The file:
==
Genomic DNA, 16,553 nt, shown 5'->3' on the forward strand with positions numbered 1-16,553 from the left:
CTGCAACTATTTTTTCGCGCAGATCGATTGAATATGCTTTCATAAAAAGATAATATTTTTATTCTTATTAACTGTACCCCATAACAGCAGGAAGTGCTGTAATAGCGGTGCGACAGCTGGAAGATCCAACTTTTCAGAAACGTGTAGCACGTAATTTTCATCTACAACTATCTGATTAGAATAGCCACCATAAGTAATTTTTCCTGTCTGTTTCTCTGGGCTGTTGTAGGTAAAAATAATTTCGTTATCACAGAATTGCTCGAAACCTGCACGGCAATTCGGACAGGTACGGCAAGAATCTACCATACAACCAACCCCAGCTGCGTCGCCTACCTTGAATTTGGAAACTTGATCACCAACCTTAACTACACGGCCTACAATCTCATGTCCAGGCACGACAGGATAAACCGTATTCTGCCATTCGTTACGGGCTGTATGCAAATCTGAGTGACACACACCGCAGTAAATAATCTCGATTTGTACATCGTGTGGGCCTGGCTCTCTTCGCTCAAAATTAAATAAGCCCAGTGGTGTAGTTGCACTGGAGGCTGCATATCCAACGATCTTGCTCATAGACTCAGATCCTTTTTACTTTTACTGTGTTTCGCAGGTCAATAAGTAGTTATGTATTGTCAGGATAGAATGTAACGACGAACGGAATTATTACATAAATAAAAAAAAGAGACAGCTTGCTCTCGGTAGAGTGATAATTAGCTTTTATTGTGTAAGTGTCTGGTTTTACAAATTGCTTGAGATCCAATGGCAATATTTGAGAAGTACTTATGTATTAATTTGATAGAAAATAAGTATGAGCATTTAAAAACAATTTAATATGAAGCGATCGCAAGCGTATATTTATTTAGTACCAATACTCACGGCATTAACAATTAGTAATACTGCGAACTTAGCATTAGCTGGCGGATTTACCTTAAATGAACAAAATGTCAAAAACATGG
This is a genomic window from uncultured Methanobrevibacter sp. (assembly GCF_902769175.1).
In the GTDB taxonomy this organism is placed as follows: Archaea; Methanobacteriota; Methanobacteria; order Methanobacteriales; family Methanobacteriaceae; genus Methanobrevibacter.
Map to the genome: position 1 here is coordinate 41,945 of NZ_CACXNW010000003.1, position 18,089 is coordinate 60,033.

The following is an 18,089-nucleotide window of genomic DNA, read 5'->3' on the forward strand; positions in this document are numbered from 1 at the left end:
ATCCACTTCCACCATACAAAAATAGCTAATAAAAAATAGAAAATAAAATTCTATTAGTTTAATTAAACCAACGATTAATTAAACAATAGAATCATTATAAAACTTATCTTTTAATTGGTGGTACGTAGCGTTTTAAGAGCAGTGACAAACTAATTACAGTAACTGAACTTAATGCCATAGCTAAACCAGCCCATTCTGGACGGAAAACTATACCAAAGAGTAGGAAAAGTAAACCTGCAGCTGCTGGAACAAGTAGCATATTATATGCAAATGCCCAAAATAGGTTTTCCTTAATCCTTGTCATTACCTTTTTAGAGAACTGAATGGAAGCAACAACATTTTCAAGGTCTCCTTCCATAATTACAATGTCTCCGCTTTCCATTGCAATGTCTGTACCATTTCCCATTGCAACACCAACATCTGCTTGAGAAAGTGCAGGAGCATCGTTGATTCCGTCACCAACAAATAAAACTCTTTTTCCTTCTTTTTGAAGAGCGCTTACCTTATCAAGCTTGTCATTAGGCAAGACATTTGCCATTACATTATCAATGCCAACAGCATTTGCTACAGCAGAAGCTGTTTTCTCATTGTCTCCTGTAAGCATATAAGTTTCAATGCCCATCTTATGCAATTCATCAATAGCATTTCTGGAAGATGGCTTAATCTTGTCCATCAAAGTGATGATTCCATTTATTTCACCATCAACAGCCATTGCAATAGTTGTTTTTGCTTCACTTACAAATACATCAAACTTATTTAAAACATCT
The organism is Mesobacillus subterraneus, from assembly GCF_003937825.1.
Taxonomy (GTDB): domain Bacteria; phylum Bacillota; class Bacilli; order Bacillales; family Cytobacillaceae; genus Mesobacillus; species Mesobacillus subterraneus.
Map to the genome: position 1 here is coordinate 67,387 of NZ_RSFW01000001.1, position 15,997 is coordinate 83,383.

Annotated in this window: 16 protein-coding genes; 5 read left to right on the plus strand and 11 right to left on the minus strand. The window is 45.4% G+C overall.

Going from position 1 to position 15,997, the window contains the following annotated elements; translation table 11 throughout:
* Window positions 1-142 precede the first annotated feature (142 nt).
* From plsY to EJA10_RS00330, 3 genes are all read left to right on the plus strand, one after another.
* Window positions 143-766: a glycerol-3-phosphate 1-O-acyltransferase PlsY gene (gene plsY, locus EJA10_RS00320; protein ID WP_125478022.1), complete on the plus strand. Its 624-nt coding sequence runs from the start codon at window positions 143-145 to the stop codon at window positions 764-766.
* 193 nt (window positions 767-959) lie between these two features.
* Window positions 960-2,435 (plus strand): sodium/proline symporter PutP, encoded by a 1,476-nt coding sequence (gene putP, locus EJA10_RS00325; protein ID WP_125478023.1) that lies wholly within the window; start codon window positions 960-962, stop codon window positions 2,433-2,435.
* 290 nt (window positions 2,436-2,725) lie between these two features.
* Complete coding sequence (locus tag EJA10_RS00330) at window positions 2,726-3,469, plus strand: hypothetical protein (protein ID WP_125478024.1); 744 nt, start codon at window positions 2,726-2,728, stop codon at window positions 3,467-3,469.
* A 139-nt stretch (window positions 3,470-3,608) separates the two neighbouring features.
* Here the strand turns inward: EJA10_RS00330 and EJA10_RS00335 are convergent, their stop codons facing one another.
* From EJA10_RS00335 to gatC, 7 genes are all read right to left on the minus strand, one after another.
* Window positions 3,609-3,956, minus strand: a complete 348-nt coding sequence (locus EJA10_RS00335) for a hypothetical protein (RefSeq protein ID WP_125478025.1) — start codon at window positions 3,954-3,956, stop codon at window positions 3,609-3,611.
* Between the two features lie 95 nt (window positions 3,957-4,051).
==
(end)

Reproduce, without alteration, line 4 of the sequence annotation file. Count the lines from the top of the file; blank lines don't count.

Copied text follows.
In the GTDB taxonomy this organism is placed as follows: Archaea; Methanobacteriota; Methanobacteria; order Methanobacteriales; family Methanobacteriaceae; genus Methanobrevibacter.